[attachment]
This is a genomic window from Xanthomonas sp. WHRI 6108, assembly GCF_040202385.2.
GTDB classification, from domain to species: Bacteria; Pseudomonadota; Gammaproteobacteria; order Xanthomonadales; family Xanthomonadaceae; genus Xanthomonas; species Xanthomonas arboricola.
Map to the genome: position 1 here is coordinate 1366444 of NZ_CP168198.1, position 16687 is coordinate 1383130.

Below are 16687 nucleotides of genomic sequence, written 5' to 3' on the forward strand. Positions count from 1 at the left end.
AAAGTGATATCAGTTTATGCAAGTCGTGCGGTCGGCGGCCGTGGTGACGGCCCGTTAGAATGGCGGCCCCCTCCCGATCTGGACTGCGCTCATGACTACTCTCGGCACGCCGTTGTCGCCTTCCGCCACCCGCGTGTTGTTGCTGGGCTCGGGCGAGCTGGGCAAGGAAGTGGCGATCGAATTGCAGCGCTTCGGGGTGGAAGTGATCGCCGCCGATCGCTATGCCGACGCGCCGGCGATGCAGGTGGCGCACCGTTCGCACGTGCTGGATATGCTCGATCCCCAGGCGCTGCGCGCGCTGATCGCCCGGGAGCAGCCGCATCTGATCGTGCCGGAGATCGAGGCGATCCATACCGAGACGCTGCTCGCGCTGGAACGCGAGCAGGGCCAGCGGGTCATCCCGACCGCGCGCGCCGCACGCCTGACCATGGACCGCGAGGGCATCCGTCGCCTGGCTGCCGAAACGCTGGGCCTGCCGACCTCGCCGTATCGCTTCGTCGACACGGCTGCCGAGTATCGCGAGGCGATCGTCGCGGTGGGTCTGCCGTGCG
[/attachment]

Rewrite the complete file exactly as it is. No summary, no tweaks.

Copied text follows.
This is a genomic window from Xanthomonas sp. WHRI 6108, assembly GCF_040202385.2.
GTDB classification, from domain to species: Bacteria; Pseudomonadota; Gammaproteobacteria; order Xanthomonadales; family Xanthomonadaceae; genus Xanthomonas; species Xanthomonas arboricola.
Map to the genome: position 1 here is coordinate 1366444 of NZ_CP168198.1, position 16687 is coordinate 1383130.

Below are 16687 nucleotides of genomic sequence, written 5' to 3' on the forward strand. Positions count from 1 at the left end.
AAAGTGATATCAGTTTATGCAAGTCGTGCGGTCGGCGGCCGTGGTGACGGCCCGTTAGAATGGCGGCCCCCTCCCGATCTGGACTGCGCTCATGACTACTCTCGGCACGCCGTTGTCGCCTTCCGCCACCCGCGTGTTGTTGCTGGGCTCGGGCGAGCTGGGCAAGGAAGTGGCGATCGAATTGCAGCGCTTCGGGGTGGAAGTGATCGCCGCCGATCGCTATGCCGACGCGCCGGCGATGCAGGTGGCGCACCGTTCGCACGTGCTGGATATGCTCGATCCCCAGGCGCTGCGCGCGCTGATCGCCCGGGAGCAGCCGCATCTGATCGTGCCGGAGATCGAGGCGATCCATACCGAGACGCTGCTCGCGCTGGAACGCGAGCAGGGCCAGCGGGTCATCCCGACCGCGCGCGCCGCACGCCTGACCATGGACCGCGAGGGCATCCGTCGCCTGGCTGCCGAAACGCTGGGCCTGCCGACCTCGCCGTATCGCTTCGTCGACACGGCTGCCGAGTATCGCGAGGCGATCGTCGCGGTGGGTCTGCCGTGCG